Enterprise visits a species with three genders only one of them is considered to be of a lower caste. Originally broadcast on April 30, 2003 this is Cogenitor.
Captain’s Starlog date Undetermined.
Enterprise makes first contact with the Vissians who immediately appear to be very pleasant and friendly. They soon discover that the Vissians have three genders (Male, Female and Cogenitor) and that the latter are only used for the purpose of procreation in their species. Otherwise they are considered to be nothing more than pets. Tucker takes issue with this and soon befriends the Cogenitor onboard who quickly shows an aptitude beyond what his species claim them to have. After Tucker encourages the Cogenitor to learn to read and to expand their knowledge, The Cogenitor, who has no name, soon takes the name Charles in honor of his friend Charles Tucker.
While Tucker deals with his conundrum, Archer enjoys learning how to pilot a stratopod while Reed finds himself involved in one of the Vissians who is quite interested in having a ‘relationship’ with the Chief Security officer.
Tucker brings Charles to the ship to introduce them to more things but this soon becomes a problem when the Vissians take offense to Tuckers activities and break off communications with Enterprise. Charles sneaks back onto Enterprise and asks for asylum and this seriously complicates matters as Charles is necessary for a couple of Vissians to have a child together. Despite Charles’ request for Asylum, Archer is forced to return them to their people resulting in Charles unexpected suicide.
Archer chastises Tucker for interfering in the alien culture noting that it is not humanities place to change cultures they meet, but to understand and embrace the differences between them all. Due to Tuckers interference Charles is dead and a couple may not be able to have a child. Tucker admits that he did not think through the ramifications of his actions before hand.
Is this a ‘Good’ Episode:
Oh man this episode did not age well. While I understand the original intent of this episode and how it is important to not interfere with other species’ way of life, the fact that this is a story about species with multiple biological sexes makes it feel a little insensitive given the current changes in today’s society.
The idea of multiple genders is not a new thing, in fact it is currently accepted that humans have as many as 72 gender identities with variations being recognized every day. In many cultures people are seen as gender binary and at the time of the broadcast of this episode, based of of this assumption, the idea of a tri, or even quad gender species was something truly unique and ‘alien’. When Tucker discovers that a species with three cis-genders yet one was treated no better than a pet or an appliance, he takes great offense to the Cogenitor’s perceived abuse. Looked at from the perspective of the Prime Directive, this episode makes a lot of sense, it’s never a good idea to involve yourself in other cultures issues or standards. However, had this episode been made today, this would have been a tremendous opportunity to explore gender equality and LBGTQ+ rights here on Earth.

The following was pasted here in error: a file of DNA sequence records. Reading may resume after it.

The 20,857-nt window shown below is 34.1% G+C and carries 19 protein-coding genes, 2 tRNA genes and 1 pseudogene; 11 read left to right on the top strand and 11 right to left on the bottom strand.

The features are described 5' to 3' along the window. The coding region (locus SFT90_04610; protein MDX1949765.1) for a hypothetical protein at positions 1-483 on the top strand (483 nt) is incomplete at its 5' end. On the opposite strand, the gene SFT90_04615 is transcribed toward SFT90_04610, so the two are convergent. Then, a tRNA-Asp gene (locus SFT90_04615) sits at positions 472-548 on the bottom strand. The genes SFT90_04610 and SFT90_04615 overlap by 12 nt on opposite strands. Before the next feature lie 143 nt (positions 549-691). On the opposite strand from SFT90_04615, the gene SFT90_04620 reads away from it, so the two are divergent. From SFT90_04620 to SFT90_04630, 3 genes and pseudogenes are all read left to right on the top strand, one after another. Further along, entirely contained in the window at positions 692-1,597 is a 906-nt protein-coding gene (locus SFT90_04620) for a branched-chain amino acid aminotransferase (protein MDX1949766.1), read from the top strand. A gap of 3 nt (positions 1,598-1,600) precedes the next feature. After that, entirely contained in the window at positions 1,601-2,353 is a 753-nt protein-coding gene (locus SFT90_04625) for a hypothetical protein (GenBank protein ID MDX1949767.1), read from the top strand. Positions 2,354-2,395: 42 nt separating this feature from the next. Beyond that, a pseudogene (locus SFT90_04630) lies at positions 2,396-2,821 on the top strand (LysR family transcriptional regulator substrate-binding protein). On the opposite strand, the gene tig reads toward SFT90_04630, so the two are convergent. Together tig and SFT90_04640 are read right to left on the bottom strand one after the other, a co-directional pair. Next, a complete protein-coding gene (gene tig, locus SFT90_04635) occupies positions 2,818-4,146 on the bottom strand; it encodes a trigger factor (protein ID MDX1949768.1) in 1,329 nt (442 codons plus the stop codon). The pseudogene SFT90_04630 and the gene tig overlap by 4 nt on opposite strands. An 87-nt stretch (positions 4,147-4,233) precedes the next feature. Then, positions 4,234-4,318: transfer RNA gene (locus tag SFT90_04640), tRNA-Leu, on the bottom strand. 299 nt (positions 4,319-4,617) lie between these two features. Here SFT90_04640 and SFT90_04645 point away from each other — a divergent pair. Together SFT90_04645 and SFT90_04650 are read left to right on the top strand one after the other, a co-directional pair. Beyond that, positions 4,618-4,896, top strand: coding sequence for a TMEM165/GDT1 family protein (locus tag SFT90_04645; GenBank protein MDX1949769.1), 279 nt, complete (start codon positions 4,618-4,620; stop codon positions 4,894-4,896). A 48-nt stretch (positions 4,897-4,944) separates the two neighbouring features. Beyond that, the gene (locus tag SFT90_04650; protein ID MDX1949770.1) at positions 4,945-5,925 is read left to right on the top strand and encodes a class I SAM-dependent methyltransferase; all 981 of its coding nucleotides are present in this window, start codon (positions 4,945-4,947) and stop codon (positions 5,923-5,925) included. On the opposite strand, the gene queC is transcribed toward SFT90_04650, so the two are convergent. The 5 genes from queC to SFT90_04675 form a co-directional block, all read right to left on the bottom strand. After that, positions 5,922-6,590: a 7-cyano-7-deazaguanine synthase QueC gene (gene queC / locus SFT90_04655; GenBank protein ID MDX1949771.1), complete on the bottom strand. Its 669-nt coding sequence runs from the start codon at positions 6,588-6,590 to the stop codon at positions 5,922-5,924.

While I am not a proponent for the “Humans are here to fix the universe” trope that we will see on a normal basis in the Original series, I would have loved to have seen this episode tackle the idea of an evolved humanity helping bring about change in a world with a species who abuses one of their own gender groups. Instead of Charles killing themselves, they could have secretly taught others of what they learned, or, even if they did commit suicide, this could have been seen as a catalyst for change in the Vissian species. The implications that this episode could have had are astronomical taking the concept that was briefly visited by STNG in The Outcast but taken to a whole new level. Sadly, much like much of the rest of this series, Enterprise tries to play it safe by ignoring the beautiful potential, focusing only on why it was important for Trip to just follow the rules.
Overall, this episode is not a good one. While it gets it’s point across within the continuity, it is a tone deaf story that completely ignores it’s greater purpose, one of gender understanding and equality. All this episode manages to do is make you feel bad for Charles and upset with Archer and his crew for doing nothing to help an essentially enslaved people who are used merely for procreation.
Gleanings and Cool Bits:
- Archer claims that Tuckers actions were not what ‘he would do’, sadly Archer would have likely done exactly the same thing.
- Several films are shown on the screen when Tucker is looking for a movie to show Charles, including such classics as Dixon Hill and the Black Orchid and Bride of Chaotica!
- We never learn if Reed and Veylo find time to be intimate but it’s quite likely…I have to wonder if he is worried about Space Herpes now…
Thanks for reading the Retro TV Review, I look forward to discussing the rest of the series with you, one episode at a time every Monday, Wednesday and Friday! Next Review: Regeneration
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Late To The Game 8/11/2021
Special Thanks to Memory Alpha as they are one of the best sources for details on Star Trek information available. Although I have a pretty deep knowledge on the subject, they have proven invaluable as a regular resource.
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